As dog owners, nothing is more important than to know that your best friend is happy and comfortable in his last days. Yet, pets are experts at hiding their pain, discomfort and illnesses, which results in old pets suffering much more than their owners are aware of. What can you do to ensure that you see through your canine’s stoicism? What signs do you look for to know if you need the help of your veterinarian or if it’s time to say goodbye? There are a number of symptoms and guidelines which will help you in assessing your dog’s comfort level and pain in order to assure a comfortable end of life experience. These are very important to know.
There is no more important time for your dog to receive appropriate veterinary care than when he or she is older. If you are not happy with the advice you are receiving from your veterinarian, more communication is better than less communication. Tell your veterinarian what you feel comfortable with and what you don’t feel comfortable with. If what your veterinarian tells you doesn’t make sense to you or if you know that you will not follow through with the advice because of time or money considerations, or simply because you don’t feel like the advice given is right for your dog’s circumstances, tell your vet. Most vets will be happy helping you to find a treatment plan that you will feel comfortable with and will keep your dog comfortable and happy. And sometimes, this may not need advanced diagnostics and treatments, but simple pain management.
Hospice Care is a growing field of veterinary medicine. What it means is that your pet is cared for by a veterinarian at home in his last few days or weeks. Many dog owners stop seeking veterinary care for their older dog because it is too stressful to bring them to a veterinarian’s office. This results in much needless suffering, unbeknownst to dog owners since, as we mentioned earlier, pets are experts at hiding their pain. Hospice care is an ideal way of caring for your old dog once you made the decision of no more vet visits.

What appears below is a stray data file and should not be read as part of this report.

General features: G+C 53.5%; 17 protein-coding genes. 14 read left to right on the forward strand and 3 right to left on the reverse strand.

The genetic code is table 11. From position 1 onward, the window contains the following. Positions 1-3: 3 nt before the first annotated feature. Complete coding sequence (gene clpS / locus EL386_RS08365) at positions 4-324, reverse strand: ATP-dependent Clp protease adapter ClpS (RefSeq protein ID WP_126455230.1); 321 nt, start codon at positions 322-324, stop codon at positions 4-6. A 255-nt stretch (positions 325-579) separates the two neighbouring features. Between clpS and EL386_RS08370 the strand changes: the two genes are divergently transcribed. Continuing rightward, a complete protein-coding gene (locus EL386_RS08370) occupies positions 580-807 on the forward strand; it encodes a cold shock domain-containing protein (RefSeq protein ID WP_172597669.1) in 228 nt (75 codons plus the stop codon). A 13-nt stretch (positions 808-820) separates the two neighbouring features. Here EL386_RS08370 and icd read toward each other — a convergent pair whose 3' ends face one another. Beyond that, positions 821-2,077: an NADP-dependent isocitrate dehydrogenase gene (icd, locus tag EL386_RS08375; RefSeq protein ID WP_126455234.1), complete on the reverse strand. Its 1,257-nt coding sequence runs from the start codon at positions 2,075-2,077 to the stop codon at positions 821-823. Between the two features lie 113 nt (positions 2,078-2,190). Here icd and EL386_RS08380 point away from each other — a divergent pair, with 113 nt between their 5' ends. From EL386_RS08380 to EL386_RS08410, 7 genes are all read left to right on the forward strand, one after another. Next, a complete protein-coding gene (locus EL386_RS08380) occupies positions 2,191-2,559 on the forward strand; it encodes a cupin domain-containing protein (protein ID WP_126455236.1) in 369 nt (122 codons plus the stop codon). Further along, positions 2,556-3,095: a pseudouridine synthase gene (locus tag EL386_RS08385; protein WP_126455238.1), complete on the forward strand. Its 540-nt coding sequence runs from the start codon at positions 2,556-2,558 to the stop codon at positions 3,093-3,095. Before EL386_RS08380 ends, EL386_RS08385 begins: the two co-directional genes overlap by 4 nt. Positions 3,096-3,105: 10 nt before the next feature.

There are specific ways of evaluating your pet’s Quality of Life and keeping track of it. The most important points to keep in mind are: hurt, hunger, hydration, hygiene, happiness, mobility and more good days than bad. There are many other factors to consider, but those are the main ones. You should consult with your veterinarian to get a better idea of how to perform these tests and what to look for. Doing regular quality of life assessments on your dog will help you determine when it is time for your dog’s euthanasia.
As mentioned earlier, pets are experts at hiding their pain, discomfort and illnesses. You may think that it’s belaboring the subject, but if there is one important thing to keep in mind, it is this fact. There are at least 60 symptoms of pain in pets which vary in severity from a simple “tucked tail”, to being disinterested in favorite activities, to being reluctant to being picked up, all the way to more obvious signs such as unusual panting, moaning, lack of appetite, crying and howling in pain. When it gets to the point where the dog is howling or crying, the pain is pretty unbearable.